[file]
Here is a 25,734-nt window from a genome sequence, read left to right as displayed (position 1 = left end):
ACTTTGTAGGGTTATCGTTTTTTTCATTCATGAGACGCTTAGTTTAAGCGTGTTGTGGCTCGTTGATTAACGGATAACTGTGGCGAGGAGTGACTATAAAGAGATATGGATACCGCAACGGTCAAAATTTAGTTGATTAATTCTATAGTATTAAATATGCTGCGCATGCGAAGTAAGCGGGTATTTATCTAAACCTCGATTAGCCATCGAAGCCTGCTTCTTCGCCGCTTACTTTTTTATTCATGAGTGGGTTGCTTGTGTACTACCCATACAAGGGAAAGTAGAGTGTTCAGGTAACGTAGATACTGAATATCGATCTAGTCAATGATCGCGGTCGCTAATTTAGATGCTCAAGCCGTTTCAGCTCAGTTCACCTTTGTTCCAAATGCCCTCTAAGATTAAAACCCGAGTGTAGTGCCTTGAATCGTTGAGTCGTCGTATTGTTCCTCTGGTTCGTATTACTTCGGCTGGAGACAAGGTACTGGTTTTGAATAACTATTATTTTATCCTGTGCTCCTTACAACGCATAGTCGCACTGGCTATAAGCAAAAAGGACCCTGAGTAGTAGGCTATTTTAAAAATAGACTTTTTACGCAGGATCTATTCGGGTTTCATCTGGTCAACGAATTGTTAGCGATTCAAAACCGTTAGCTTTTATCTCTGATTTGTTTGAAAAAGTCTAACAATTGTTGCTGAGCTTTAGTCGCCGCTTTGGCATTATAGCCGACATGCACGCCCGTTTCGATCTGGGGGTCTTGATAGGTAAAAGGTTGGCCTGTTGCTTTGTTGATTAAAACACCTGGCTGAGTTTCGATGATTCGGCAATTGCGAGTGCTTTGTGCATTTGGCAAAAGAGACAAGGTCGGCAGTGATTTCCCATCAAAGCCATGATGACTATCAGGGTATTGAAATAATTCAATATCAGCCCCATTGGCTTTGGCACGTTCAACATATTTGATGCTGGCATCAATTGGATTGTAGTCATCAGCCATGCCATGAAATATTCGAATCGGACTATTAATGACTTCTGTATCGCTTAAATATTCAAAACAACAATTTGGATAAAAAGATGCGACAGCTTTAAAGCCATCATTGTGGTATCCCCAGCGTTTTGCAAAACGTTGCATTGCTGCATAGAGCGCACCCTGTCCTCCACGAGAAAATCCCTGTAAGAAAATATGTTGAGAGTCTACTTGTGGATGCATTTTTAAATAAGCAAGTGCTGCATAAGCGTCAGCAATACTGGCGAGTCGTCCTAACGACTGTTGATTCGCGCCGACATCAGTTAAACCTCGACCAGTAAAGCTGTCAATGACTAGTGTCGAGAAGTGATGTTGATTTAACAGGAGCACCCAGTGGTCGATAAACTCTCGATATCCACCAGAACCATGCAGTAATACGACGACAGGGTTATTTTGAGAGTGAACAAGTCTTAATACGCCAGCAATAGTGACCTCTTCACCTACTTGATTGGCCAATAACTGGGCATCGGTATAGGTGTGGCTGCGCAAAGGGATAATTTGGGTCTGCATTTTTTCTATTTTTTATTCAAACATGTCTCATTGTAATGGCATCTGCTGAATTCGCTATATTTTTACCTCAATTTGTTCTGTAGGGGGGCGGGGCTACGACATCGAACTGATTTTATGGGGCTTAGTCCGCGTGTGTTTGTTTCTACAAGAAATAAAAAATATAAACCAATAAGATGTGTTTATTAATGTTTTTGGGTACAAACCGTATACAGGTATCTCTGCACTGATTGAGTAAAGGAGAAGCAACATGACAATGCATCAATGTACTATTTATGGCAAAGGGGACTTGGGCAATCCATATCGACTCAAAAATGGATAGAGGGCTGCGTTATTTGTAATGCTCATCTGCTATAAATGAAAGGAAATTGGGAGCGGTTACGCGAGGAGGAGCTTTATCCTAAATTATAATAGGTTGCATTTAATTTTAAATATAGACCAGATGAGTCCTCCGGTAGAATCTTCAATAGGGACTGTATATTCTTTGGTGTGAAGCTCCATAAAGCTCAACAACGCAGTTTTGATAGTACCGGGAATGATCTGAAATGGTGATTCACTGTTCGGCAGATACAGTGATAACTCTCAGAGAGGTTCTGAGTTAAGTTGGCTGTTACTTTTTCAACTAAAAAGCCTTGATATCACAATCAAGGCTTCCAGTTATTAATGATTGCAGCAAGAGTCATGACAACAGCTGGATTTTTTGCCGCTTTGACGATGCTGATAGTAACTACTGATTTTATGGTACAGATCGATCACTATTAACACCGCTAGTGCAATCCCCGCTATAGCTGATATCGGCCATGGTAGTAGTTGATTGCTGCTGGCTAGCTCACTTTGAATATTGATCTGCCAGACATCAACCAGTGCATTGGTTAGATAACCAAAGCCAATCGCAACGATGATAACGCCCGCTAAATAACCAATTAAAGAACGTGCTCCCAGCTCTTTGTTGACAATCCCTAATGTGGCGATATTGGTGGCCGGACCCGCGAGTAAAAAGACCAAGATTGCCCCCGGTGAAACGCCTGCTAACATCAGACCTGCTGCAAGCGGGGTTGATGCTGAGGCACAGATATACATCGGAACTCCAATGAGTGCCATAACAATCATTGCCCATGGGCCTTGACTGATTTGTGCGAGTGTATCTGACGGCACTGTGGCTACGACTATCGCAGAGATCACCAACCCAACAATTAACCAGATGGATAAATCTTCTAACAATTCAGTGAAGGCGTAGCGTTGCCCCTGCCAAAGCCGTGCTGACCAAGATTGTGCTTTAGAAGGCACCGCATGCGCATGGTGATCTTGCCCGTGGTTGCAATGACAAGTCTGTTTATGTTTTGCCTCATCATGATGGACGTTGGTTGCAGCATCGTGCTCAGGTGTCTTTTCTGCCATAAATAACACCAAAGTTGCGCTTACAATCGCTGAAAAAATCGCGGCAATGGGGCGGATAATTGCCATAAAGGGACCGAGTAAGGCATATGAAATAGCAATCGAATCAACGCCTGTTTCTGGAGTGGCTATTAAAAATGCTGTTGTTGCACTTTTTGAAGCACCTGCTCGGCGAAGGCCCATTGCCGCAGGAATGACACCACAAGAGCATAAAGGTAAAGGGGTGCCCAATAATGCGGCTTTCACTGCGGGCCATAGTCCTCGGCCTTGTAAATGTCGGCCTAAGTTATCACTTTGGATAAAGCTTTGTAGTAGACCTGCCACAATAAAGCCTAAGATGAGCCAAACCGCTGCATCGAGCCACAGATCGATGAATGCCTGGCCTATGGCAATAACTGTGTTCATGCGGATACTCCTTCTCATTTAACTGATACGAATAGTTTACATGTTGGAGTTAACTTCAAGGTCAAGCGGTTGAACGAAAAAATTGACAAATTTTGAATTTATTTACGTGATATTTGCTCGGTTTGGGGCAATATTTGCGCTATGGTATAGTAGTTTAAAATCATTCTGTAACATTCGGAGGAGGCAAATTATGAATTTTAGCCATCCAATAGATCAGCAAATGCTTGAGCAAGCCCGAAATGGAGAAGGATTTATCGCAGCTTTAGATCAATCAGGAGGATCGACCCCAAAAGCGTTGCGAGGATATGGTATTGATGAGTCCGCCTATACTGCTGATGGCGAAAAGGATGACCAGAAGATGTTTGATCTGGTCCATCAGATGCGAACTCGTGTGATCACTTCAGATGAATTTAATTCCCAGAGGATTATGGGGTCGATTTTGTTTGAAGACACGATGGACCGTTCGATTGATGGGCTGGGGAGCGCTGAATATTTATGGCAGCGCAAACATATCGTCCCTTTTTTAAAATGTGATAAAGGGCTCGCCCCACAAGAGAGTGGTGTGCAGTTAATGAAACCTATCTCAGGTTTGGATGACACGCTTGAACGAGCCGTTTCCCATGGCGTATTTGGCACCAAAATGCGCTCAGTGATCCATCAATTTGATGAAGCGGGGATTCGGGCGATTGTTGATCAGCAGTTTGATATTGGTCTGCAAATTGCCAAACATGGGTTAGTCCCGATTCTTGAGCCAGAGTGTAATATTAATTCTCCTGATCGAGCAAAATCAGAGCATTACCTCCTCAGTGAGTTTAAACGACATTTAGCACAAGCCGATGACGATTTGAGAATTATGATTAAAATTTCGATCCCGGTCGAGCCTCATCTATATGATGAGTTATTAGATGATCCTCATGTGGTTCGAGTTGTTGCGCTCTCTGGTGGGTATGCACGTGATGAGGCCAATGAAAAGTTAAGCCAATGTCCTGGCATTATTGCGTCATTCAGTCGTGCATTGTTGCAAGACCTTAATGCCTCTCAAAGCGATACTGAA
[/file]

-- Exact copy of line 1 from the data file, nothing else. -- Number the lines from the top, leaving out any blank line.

Here is a 25,734-nt window from a genome sequence, read left to right as displayed (position 1 = left end):